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Heartland tie-up woe for Sonia

New Delhi, July 10: Sonia Gandhi’s willingness to go in for alliances with like-minded “secular” parties may come as a shot in the arm for the Congress in Uttar Pradesh and Tamil Nadu where it is weak, but observers believe the party will find it tough to cement an alliance there.

The Samajwadi Party said this week that the Kalyan Singh-led Rashtriya Kranti Dal was its only ally in Uttar Pradesh, but that it could rope in the Congress and the Rashtriya Lok Dal of Ajit Singh for a possible anti-BJP front.

While the Congress has gone soft on the Samajwadi, it has yet to overcome its reservations about Kalyan, who was chief minister when the Babri Masjid was demolished in 1992.

The Congress’ distaste for Kalyan was evident when its general secretary in charge of Uttar Pradesh, Naval Kishore Sharma, arrived in Lucknow to assess the chances of toppling the Mayavati government after Ajit’s party withdrew support. Sharma was supposed to be part of a delegation urging the governor to convene a special Assembly session to test Mayavati’s strength. But on learning that the Kranti Dal was part of the team, the secretary kept away.

Samajwadi chief Mulayam Singh Yadav, who was to have headed the delegation, also stayed away. He let a second-rung leader replace him to give the impression that senior leaders had left the exercise to junior functionaries and not make Sharma’s absence a talking point.

With Sonia signalling that the Congress will adopt secularism as an election mantra and end its flirtation with “soft Hindutva” following the Gujarat debacle, Samajwadi sources doubt that a non-BJP, non-BSP front can assume power in Uttar Pradesh before the parliamentary polls.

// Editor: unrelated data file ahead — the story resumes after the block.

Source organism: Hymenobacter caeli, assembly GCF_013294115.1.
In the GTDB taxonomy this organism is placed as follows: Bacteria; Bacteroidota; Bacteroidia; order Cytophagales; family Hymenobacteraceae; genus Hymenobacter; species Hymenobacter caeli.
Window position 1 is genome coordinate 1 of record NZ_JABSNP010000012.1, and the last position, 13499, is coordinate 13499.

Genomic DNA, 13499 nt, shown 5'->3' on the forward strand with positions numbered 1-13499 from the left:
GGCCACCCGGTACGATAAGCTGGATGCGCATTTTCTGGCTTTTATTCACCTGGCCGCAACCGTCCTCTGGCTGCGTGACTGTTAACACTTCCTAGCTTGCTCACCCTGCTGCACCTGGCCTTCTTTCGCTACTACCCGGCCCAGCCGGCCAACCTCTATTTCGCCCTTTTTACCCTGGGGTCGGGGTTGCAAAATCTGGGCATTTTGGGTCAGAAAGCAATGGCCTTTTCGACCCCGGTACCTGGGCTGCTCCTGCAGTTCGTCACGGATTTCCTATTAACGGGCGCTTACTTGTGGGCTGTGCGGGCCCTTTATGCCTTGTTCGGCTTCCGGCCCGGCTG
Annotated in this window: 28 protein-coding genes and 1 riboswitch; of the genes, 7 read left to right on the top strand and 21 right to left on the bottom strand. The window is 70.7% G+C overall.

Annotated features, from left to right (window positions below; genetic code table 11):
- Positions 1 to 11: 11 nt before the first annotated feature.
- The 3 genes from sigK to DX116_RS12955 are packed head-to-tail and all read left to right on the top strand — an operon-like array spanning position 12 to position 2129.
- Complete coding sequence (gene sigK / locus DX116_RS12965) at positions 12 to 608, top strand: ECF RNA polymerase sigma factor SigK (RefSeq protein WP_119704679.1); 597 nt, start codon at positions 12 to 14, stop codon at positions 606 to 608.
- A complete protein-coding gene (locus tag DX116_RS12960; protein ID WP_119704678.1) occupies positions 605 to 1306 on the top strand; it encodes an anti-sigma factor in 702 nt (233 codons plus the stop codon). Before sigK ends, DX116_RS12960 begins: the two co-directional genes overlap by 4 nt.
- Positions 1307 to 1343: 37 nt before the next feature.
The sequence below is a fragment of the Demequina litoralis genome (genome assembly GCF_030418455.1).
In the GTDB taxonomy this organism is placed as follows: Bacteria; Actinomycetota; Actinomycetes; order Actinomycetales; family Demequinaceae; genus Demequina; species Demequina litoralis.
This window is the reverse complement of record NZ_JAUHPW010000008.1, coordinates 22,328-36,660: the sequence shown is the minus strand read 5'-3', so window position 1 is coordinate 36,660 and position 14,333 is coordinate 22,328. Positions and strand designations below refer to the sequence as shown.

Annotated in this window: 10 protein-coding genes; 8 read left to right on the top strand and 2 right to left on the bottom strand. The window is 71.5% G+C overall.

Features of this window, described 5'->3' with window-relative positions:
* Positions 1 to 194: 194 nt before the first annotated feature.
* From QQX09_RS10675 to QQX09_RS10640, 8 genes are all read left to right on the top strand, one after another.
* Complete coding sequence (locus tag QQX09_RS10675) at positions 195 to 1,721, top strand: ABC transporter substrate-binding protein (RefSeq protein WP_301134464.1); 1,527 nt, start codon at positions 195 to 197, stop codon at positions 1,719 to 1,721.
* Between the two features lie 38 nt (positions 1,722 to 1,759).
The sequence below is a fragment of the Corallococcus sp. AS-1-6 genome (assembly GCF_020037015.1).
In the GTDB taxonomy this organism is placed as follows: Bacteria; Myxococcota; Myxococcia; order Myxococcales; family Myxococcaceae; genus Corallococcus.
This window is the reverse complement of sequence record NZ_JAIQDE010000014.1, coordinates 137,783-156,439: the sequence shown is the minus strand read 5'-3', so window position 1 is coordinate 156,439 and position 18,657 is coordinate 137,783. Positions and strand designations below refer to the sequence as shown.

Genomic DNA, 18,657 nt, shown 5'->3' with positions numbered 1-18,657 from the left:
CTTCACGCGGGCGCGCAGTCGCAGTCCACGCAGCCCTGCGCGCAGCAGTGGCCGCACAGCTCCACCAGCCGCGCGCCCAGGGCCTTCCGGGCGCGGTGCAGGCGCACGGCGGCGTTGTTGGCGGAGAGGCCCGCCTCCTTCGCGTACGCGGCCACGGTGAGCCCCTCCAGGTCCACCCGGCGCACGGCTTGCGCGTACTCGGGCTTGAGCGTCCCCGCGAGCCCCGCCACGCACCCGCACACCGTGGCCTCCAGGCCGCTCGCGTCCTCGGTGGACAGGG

They are hoping that if the Congress needs support to form a government at the Centre, the Samajwadi and the Kranti Dal could step in.

The DMK may have been the first party to welcome Sonia’s offer on alliances, but observers feel its support for the LTTE as well as the Jain Commission’s findings on Rajiv Gandhi’s assassination remain sticking points. Despite this, the DMK remains the Congress’ best bet in Tamil Nadu, with ADMK chief Jayalalithaa maintaining that people of “foreign” origin should not hold constitutional posts.

It is generally believed that a weak Congress will have to accept the Samajwadi and the DMK on their terms in Uttar Pradesh and Tamil Nadu, which account for 119 of 543 Lok Sabha seats.

But this is not the case in Maharashtra, where the party has started to flex its muscle vis-a-vis the Nationalist Congress Party.

Congress workers, who fear they may have to give up seats to their coalition partner when simultaneous Assembly and Lok Sabha elections are held, have begun speaking up against Sharad Pawar and his men.

But the NCP, whose national ambitions have been grounded after Pawar failed to make a mark at the Centre, appears to indicate that it is willing to reconsider its stand on Sonia’s “foreign” origin despite being the first to raise objections.

Party spokesman Vasant Chavan said in Mumbai today: “We have not abandoned our position on the foreign origin but we are willing to reconsider it since we feel that the topmost priority should be to defeat the fascist and communal forces.”

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